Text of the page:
It’s well-documented that our brains shrink in size as we emerge into our senior years. However, it turns out that taking care of your hearing health can have a positive effect on other areas of your body – particularly your brain. There are many clear benefits to protecting your hearing but it’s even more crucial now, in light of a new study that links hearing loss with increased rate of brain atrophy, which is essentially shrinkage of the brain. Protecting your ears can prove to be beneficial in the long run as you face aging into your senior years. Combat the risk of dementia and other similar disorders by staying on top of your hearing health. Here we go into details about a new study and find out how you can further protect your hearing.

Hearing Loss can Lead to Cognitive Disorders

Due to a study that gave annual MRIs and physicals for a group of 126 people over two decades’ time, researchers at Johns Hopkins University and the National Institute on Aging found a bond between hearing loss and brain size. More accurately, they found that a link exists between the rate of brain shrinkage with those who have hearing loss. Over 20 years, researchers noted that individuals suffering from hearing loss experienced a much quicker rate of brain atrophy than individuals without hearing loss. Brain shrinkage is a common feature of old age. That’s not a disputed fact. But taking care of your hearing health can help curb atrophy in the brain, which can guard against cognitive disorders like dementia as you age. Being in a higher risk group for brain atrophy means that hearing impaired individuals need to be even more proactive about their hearing health than ever before.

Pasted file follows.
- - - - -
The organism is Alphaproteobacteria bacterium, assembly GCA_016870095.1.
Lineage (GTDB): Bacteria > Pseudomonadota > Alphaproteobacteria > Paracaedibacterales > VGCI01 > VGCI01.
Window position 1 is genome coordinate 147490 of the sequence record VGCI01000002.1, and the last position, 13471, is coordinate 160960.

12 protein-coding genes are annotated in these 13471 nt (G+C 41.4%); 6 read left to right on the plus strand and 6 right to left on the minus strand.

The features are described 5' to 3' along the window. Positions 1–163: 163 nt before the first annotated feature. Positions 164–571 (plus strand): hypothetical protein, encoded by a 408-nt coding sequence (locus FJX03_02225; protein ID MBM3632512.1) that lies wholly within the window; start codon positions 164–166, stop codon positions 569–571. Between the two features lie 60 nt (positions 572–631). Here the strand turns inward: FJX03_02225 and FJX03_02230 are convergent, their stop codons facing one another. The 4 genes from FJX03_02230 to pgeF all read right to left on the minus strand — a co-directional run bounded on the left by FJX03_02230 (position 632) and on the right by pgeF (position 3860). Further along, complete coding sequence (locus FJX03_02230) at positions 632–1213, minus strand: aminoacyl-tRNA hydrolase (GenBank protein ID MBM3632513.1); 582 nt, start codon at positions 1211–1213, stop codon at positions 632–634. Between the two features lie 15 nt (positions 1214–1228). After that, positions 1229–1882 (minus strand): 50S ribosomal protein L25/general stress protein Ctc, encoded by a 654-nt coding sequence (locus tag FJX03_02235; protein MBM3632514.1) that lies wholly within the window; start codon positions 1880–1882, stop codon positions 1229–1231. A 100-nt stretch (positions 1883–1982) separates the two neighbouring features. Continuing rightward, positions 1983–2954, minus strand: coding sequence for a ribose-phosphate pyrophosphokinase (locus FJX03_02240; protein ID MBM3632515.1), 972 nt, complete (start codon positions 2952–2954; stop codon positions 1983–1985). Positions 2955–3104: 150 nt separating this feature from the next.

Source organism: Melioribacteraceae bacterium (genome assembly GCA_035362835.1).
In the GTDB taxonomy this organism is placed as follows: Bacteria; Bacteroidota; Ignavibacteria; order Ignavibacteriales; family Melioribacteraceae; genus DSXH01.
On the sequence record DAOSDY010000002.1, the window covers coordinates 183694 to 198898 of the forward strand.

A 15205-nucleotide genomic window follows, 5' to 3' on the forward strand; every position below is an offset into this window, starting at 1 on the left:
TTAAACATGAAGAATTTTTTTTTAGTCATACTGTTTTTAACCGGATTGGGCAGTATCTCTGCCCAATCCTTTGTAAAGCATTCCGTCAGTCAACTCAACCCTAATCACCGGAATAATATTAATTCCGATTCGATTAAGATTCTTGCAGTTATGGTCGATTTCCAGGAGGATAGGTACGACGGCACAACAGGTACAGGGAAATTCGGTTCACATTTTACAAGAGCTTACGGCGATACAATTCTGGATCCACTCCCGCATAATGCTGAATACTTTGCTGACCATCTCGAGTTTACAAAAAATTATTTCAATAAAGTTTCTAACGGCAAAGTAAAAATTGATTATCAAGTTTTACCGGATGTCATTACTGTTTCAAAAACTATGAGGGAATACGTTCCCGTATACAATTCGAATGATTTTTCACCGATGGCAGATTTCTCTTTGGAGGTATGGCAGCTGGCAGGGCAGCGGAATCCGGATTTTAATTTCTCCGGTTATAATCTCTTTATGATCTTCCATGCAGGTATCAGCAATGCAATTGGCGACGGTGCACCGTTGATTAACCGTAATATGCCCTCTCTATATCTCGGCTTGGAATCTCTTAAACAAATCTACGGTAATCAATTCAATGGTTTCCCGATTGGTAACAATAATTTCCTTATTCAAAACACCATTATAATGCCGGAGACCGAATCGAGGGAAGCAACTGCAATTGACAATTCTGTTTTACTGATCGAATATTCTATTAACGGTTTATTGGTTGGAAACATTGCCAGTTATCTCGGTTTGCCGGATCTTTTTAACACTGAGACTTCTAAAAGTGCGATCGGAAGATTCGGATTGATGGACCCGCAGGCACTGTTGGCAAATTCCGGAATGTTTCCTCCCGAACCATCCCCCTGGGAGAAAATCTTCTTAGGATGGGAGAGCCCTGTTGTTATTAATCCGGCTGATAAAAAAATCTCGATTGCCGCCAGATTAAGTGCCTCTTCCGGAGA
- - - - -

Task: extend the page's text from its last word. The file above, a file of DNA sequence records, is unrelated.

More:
Why does brain atrophy occur? Researchers say that when damage occurs to part of the brain, it attempts to make up for the loss, leading to damage to the gray matter. This in turn can bring about massively decreased brain sizes, which is exactly what researchers in this study observed among those with hearing impairments.

Get Regular Hearing Tests

Johns Hopkins researchers advise those with and without hearing loss to get tested each year by their doctors. Early detection is key in successfully treating, and sometimes reversing, hearing impairments. Even kids, teens and young adults should be tested regularly to catch any problems early on. If you find a difference in your hearing capacity, head to the doctor immediately. Tracking hearing problems can be a big help over the long term. Having a record of these issues is critical. If you have hearing loss already, maintain your health each year and get evaluated frequently. You could make a big difference in your mental capacity as you get older, reducing your risk for cognitive issues like dementia.

 

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